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Why Latin America’s Center is Holding

The Viennese writer Stefan Zweig allegedly said, “Brazil is the country of the future – and always will be.” Likewise, centrist politics in Latin America has perpetually been on the horizon – until now.

SANTIAGO – The Viennese writer Stefan Zweig allegedly said, “Brazil is the country of the future – and always will be.” Likewise, centrist politics in Latin America has perpetually been on the horizon – until now.

To outsiders, the region is virtually synonymous with political polarization. Fatigue-clad guerrillas, charismatic populists, and reactionary military junta leaders have long cut much larger figures than moderate politicians in boring gray suits.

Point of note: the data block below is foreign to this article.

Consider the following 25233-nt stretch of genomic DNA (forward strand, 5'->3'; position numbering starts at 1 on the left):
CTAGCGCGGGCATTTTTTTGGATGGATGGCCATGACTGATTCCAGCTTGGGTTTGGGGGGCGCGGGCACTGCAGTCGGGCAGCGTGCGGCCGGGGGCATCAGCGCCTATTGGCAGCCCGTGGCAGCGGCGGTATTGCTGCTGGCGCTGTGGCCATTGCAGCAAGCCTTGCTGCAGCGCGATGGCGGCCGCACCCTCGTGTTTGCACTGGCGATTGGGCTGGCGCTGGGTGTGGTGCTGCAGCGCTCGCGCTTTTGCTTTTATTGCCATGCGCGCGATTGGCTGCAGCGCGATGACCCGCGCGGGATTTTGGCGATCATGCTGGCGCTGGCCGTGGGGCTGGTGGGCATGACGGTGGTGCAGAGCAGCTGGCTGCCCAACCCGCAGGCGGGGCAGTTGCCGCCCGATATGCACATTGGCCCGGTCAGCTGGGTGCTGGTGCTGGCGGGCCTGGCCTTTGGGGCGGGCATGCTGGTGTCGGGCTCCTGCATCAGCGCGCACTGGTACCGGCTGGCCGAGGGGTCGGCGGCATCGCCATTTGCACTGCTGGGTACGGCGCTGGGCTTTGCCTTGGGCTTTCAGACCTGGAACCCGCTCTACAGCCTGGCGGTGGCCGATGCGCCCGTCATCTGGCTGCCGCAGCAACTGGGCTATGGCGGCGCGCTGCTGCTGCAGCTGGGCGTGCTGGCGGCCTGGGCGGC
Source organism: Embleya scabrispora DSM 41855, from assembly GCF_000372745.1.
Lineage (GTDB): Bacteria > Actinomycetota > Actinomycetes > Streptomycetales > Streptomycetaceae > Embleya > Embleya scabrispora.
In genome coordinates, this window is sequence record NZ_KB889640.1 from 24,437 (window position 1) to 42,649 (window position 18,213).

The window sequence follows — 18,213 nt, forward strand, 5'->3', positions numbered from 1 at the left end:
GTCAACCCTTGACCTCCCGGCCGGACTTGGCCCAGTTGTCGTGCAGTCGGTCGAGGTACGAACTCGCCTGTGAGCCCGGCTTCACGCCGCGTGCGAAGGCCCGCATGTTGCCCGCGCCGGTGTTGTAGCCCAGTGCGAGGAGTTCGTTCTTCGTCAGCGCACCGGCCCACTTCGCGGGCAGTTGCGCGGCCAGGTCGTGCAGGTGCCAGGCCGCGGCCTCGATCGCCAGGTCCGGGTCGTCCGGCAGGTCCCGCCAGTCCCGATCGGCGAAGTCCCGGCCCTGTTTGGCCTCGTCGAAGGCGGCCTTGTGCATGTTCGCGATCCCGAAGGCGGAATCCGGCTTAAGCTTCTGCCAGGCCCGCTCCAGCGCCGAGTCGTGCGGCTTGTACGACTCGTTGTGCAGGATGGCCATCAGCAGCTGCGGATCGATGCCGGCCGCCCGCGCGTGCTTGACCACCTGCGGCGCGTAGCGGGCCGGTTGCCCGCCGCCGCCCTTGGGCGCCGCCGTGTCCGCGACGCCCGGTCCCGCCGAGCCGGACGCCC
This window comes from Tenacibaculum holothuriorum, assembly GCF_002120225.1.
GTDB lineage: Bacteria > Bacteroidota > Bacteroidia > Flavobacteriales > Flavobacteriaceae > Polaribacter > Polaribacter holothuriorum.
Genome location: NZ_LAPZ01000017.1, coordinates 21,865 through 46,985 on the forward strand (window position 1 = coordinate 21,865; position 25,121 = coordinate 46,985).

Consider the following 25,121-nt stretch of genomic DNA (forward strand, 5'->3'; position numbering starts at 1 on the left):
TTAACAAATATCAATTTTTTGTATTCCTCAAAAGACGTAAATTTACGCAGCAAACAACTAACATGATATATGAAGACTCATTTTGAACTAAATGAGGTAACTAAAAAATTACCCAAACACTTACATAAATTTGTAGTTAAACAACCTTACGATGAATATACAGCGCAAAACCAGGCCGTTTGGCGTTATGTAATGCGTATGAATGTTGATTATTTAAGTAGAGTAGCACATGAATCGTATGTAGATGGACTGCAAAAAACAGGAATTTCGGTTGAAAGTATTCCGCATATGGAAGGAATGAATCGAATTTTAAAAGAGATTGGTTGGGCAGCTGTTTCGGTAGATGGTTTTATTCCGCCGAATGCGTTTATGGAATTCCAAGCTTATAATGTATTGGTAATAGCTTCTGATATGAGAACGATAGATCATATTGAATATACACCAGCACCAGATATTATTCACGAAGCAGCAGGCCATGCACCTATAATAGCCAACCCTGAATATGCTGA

But Latin America has a long – if not always fruitful – history of centrist liberal reformers. In the nineteenth century, liberals laboriously separated their nascent states’ institutions from those of the Catholic Church. In the 1930s, politicians of the moderate left, responding to the havoc wreaked on the region by the Great Depression, built the rudiments of a modern welfare state. In the 1960s, centrist politicians of different stripes – many of them Christian Democrats – struggled to find an alternative to the threat of armed revolution and the totalitarian politics of Fidel Castro’s Cuba.

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